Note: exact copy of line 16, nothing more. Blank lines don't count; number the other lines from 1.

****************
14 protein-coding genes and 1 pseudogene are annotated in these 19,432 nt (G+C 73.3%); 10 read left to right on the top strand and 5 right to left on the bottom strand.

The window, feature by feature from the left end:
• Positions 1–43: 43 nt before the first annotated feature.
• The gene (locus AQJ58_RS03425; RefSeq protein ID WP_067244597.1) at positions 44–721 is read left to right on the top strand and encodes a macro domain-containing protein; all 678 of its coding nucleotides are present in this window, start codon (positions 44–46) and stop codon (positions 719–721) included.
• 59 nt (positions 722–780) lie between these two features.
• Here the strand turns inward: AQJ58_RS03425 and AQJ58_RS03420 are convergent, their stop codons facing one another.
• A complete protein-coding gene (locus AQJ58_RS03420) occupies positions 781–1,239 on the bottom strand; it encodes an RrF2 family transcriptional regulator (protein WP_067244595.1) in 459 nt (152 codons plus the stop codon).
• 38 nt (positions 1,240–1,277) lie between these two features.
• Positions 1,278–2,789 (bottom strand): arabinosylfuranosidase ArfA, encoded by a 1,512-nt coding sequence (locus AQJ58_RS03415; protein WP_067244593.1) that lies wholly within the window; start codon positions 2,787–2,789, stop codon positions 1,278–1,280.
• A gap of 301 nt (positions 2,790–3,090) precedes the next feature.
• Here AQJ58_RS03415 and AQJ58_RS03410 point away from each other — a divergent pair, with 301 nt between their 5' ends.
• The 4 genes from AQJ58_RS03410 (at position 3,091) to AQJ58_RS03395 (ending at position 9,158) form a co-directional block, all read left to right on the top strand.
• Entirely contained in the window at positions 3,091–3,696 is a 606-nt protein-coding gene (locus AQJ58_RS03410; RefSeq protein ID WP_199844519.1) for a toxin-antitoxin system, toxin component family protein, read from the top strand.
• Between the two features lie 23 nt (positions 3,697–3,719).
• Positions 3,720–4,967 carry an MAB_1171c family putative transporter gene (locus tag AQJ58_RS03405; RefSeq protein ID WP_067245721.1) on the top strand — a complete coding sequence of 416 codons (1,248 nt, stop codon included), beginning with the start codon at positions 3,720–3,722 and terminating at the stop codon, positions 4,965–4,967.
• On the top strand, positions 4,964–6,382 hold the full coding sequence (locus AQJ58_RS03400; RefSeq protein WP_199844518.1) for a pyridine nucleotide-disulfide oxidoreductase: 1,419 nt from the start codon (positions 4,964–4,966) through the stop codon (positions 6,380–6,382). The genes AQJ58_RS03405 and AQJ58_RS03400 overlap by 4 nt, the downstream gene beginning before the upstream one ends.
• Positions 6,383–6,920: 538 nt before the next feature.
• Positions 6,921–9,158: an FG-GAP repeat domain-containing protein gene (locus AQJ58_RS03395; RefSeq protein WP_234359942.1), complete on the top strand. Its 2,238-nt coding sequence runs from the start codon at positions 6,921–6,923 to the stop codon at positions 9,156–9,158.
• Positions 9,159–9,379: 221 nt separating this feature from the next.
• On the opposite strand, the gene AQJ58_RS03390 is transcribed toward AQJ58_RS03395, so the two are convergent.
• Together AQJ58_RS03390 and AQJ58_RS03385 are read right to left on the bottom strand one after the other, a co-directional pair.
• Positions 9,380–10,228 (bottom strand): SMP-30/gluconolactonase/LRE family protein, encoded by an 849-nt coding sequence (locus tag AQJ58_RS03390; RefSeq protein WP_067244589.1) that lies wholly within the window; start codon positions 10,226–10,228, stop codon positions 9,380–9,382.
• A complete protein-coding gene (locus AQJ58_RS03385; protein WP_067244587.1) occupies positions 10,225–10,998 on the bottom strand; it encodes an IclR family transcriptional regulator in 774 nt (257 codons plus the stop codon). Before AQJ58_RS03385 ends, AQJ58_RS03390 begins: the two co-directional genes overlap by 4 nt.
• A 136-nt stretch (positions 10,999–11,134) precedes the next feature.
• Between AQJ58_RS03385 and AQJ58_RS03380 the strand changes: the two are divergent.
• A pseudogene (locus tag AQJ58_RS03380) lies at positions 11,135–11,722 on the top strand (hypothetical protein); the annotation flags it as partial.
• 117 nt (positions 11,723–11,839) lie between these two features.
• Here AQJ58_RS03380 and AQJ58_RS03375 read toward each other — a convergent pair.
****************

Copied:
• On the top strand, positions 4,964–6,382 hold the full coding sequence (locus AQJ58_RS03400; RefSeq protein WP_199844518.1) for a pyridine nucleotide-disulfide oxidoreductase: 1,419 nt from the start codon (positions 4,964–4,966) through the stop codon (positions 6,380–6,382). The genes AQJ58_RS03405 and AQJ58_RS03400 overlap by 4 nt, the downstream gene beginning before the upstream one ends.